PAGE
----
A day of waiting, worrying
At 7:45 a.m., Paul Trexler arrives at Bayfront Medical Center to have a brain tumor removed. Nearly 11 hours later, his wife learns his fate.
By MAUREEN BYRNE
© St. Petersburg Times, published May 24, 2001
ST. PETERSBURG -- At 4 a.m. Wednesday, Sue Trexler is wide awake. No way she's getting back to sleep.
She flips on the TV and watches the early morning news, keeping an eye on her husband, sleeping soundly beside her. She worries about what's in store for him today.
A neurosurgeon is scheduled to open Paul Trexler's skull to take out a brain tumor. She checks the clock. Only 10 more hours until the surgery is supposed to begin.
No, no way she is going back to sleep. Might as well accept that this is how it's going to be today: a lot of waiting and a lot of worrying.
* * *
They pull into Bayfront Medical Center at 7:45 a.m. Inside of 15 minutes, Trexler is in a hospital gown and on a gurney in Room 259. Registered nurse Staci Martin runs him through a series of questions.
"First of all, tell me what you're going to have done today."
"Who is your doctor?"
"Do you smoke?"
"Two packs a day."
"Allergic to anything?"
"Do you have a headache?"
"I always have a headache."
Trexler, 54, has been having headaches since November, but it wasn't until April 27 that he found out why. On his job as a machinist, he felt like all the blood in his body had rushed to his feet. A CAT scan and MRI showed a mass in the right temporal lobe of his brain.
* * *
8:40 a.m. Trexler meets his surgeon's nurse, Maria Dambeck, whose soft, delicate voice would put any patient at ease. Using a white, disposable razor, she shaves sections of his skull and places 10 white circles, called fiducials, in each of the bare areas.
The nurse explains: The markers are part of a system that uses computer images to navigate around critical nerves during surgery. The computerized guidance system creates three-dimensional images from the patient's MRI and CAT scans, allowing the surgeon to look at the exact location of his instrument and the target area from multiple angles. It is accurate to within a millimeter.
Trexler changes the subject, joking about his new hairstyle. "Hey, you got to patent this haircut, if it becomes real popular," he tells Dambeck.
Rhonda Fleming, a patient care technician, gives Mrs. Trexler a beeper. The first beep means surgery is done and she should return to the waiting room to speak to the surgeon. The second beep means the patient is leaving the recovery room and is being taken to a regular room.
The phone rings. It's a man who read about Trexler in Wednesday's newspaper. He wanted Trexler to know that Dr. Gaines performed the same surgery on him in 1983, and he is doing just fine.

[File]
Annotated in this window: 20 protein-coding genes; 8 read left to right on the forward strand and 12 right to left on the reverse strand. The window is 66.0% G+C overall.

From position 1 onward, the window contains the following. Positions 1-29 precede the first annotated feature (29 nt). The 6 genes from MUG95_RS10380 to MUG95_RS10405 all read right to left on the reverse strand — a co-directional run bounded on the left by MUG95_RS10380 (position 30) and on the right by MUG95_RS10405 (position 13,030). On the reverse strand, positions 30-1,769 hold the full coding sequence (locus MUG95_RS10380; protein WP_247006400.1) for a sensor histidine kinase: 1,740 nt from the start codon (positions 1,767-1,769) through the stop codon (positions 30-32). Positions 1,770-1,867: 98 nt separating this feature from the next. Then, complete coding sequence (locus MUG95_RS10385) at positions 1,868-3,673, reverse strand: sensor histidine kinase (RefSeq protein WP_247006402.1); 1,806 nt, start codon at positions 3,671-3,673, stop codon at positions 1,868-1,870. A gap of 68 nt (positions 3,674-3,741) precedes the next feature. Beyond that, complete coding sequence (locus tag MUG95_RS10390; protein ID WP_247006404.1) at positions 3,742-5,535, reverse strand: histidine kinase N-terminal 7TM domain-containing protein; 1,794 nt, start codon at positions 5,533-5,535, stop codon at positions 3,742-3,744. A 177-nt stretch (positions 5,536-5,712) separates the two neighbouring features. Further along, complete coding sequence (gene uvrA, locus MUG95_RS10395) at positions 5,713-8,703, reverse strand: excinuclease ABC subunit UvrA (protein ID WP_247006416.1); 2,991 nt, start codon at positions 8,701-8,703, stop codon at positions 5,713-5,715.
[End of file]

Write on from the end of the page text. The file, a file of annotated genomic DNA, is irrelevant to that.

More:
A nurse wheels Trexler to the diagnostic center for another CAT scan and MRI. Then it's back to the room.
10:50 a.m. A stranger pays a visit. Cathy Lay of St. Petersburg felt compelled to come by and assure Trexler that everything will be okay. She would know. She says she has had four benign tumors removed from her brain. The surgeries were in 1969, 1985, 1987 and 1997. And look at her now.
"It's time for me to give back because I have been so fortunate," Mrs. Lay says. "I've talked to a lot of people to help them alleviate their fears. Once you've been through this and have come out of it as well as I have, you want to give back."
Trexler hasn't had any food since a roast beef sandwich before the Seminole City Council meeting Tuesday evening (he's serving his fifth term on the council). All this waiting has him famished.
2:15 p.m. Dr. Gaines drops by. It's almost time, maybe another 30 minutes.
"How are you feeling today?" Trexler asks.
"I'm fine," the surgeon says. He has completed a neck surgery, and he's got another brain tumor scheduled after Trexler's.
Anesthesiologist Ludner Confident (a name Mrs. Trexler likes) gives Trexler a sedative, and 15 minutes later, Mrs. Trexler gives him a kiss goodbye.
"I'm ready," he says. "I'll see you all later."
As nurses wheel him toward the surgical ward, he shouts, "Pizza and wings," putting in his order for when he wakes up.
* * *
5:45 p.m. It has been 2 1/2 hours since Trexler was taken to the operating room. Mrs. Trexler, 60, waits with Edna Brunet, who owns the machine shop where Trexler works; Bob Matthews, a fellow member of the Seminole City Council; and Robin Riedinger, Trexler's stepdaughter.
The beeper goes off at 6:18 p.m. Ten minutes later, the anesthesiologist comes through the waiting room, smiling. "He did just fine," Confident tells them.
A few minutes later, Dr. Gaines sits down next to Mrs. Trexler. "It appears that it is benign," he says, "and it looks like we got it all out."
The mass was a tumor consisting of blood vessels that bundle together. That is good news, Gaines explains, better than a tumor made up of nerve cells, called a ganglioneuroma, which they thought they might find. Blood leaking from the tumor may have caused Trexler's scary spell at work last month.
A pathologist's quick test of the tissue showed benign cells. The permanent report, which rarely differs, should be done by Friday. With that, the doctor is off.
"It's a thousand pounds off my shoulder," Mrs. Trexler says.
Next stop, intensive care. She jokes that she only hopes her husband knows who she is. And she's got those 47 calls to make. At least they're happy calls.
- Coming Friday: The first day of the rest of his life.
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